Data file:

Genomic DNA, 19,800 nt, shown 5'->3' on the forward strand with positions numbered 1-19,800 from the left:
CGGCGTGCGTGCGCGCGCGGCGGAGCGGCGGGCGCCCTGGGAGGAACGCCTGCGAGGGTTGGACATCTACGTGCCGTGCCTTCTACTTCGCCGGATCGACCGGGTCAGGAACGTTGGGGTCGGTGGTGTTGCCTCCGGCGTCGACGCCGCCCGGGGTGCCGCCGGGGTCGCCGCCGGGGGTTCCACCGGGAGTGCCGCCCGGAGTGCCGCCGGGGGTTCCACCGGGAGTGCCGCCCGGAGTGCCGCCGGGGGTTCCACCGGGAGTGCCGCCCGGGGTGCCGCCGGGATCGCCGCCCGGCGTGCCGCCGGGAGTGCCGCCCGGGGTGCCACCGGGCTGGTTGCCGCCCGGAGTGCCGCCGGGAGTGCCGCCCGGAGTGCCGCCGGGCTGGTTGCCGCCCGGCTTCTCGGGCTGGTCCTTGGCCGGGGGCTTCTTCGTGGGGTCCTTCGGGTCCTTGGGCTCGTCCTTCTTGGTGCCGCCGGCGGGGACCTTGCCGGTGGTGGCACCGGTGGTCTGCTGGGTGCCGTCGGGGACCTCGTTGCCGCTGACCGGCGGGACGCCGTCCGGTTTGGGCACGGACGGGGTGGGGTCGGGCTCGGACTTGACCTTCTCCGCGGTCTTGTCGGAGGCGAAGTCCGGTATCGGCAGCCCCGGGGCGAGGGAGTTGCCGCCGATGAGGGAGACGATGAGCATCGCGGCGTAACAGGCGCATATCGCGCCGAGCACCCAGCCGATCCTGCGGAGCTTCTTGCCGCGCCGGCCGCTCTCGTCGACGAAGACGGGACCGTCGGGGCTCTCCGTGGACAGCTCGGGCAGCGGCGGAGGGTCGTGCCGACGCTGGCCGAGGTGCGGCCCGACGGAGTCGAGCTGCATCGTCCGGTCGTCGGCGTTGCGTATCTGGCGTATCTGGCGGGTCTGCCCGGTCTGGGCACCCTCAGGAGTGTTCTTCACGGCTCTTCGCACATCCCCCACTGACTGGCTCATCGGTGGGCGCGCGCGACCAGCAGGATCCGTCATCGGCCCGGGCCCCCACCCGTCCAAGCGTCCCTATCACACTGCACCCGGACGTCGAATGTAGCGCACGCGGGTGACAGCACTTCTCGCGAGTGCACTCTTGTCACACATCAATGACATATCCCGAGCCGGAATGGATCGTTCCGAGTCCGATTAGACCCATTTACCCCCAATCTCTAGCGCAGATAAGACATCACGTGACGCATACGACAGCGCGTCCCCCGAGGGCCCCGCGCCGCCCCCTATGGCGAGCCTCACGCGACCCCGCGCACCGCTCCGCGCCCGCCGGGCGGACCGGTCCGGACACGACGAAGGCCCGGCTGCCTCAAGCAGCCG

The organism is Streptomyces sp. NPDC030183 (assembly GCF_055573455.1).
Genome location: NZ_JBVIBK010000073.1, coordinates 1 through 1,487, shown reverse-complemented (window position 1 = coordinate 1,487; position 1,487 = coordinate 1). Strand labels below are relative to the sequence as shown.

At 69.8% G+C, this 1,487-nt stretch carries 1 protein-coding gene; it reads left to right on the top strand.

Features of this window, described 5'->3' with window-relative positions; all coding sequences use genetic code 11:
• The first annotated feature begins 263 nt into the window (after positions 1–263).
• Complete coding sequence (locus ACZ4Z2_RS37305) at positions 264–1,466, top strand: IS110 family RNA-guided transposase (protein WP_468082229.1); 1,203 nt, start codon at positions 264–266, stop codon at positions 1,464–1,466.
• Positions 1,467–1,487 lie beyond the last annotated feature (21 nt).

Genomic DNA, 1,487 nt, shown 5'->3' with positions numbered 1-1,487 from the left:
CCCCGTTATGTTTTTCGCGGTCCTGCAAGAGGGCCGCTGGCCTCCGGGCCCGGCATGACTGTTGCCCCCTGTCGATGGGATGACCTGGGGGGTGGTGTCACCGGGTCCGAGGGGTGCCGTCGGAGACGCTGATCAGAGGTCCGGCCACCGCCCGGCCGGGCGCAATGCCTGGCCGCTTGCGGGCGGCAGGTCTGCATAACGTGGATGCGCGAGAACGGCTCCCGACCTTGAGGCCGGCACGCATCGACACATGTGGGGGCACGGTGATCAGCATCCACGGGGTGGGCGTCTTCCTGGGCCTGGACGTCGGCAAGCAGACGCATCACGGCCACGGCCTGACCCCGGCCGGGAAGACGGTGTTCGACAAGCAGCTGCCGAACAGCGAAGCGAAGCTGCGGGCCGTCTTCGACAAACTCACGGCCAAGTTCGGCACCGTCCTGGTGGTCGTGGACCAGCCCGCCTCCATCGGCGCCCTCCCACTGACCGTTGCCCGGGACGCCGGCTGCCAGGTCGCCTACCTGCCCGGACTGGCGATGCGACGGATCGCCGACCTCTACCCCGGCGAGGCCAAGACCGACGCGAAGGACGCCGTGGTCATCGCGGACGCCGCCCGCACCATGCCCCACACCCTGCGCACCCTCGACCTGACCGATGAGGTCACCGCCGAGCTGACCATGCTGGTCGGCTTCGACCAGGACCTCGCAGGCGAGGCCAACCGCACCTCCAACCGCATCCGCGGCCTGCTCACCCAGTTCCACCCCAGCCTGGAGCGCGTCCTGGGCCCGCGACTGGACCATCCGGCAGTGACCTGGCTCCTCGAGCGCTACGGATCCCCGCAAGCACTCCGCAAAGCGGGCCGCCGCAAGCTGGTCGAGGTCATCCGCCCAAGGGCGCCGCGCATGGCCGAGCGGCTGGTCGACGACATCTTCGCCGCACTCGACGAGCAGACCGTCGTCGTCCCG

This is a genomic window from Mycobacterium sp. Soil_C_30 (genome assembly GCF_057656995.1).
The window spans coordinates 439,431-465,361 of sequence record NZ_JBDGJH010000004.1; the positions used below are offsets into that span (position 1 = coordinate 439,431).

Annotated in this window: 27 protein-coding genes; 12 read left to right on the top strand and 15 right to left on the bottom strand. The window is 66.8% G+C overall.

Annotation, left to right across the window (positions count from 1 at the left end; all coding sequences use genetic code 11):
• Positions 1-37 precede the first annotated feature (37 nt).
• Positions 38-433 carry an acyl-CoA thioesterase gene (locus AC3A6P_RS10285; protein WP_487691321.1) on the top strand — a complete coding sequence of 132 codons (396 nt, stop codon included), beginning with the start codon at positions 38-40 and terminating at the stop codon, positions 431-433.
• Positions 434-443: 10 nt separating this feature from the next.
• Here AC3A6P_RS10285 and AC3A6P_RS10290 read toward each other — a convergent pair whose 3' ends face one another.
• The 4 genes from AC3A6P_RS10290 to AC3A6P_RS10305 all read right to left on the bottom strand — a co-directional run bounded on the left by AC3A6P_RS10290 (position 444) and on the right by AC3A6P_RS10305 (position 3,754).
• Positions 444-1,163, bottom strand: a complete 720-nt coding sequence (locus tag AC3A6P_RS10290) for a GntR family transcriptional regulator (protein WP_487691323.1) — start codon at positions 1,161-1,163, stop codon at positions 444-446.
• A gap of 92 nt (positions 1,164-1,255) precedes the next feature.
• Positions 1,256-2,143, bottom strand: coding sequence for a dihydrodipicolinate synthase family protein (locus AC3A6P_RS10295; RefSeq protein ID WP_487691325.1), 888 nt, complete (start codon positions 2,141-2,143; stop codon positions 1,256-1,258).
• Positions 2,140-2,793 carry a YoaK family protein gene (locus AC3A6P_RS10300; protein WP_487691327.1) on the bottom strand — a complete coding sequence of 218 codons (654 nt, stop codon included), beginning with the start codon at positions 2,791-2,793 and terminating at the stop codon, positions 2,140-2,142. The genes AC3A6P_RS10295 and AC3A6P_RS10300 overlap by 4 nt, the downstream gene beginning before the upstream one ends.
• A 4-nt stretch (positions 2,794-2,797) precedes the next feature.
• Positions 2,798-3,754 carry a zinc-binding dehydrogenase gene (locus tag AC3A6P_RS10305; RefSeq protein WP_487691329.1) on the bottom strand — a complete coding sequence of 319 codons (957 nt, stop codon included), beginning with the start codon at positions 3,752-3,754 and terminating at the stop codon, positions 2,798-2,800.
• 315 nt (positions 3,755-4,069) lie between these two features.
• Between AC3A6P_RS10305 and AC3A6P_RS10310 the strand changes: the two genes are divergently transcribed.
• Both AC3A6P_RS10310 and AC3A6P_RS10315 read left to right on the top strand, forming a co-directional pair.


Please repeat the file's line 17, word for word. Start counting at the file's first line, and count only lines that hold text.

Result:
• Positions 38-433 carry an acyl-CoA thioesterase gene (locus AC3A6P_RS10285; protein WP_487691321.1) on the top strand — a complete coding sequence of 132 codons (396 nt, stop codon included), beginning with the start codon at positions 38-40 and terminating at the stop codon, positions 431-433.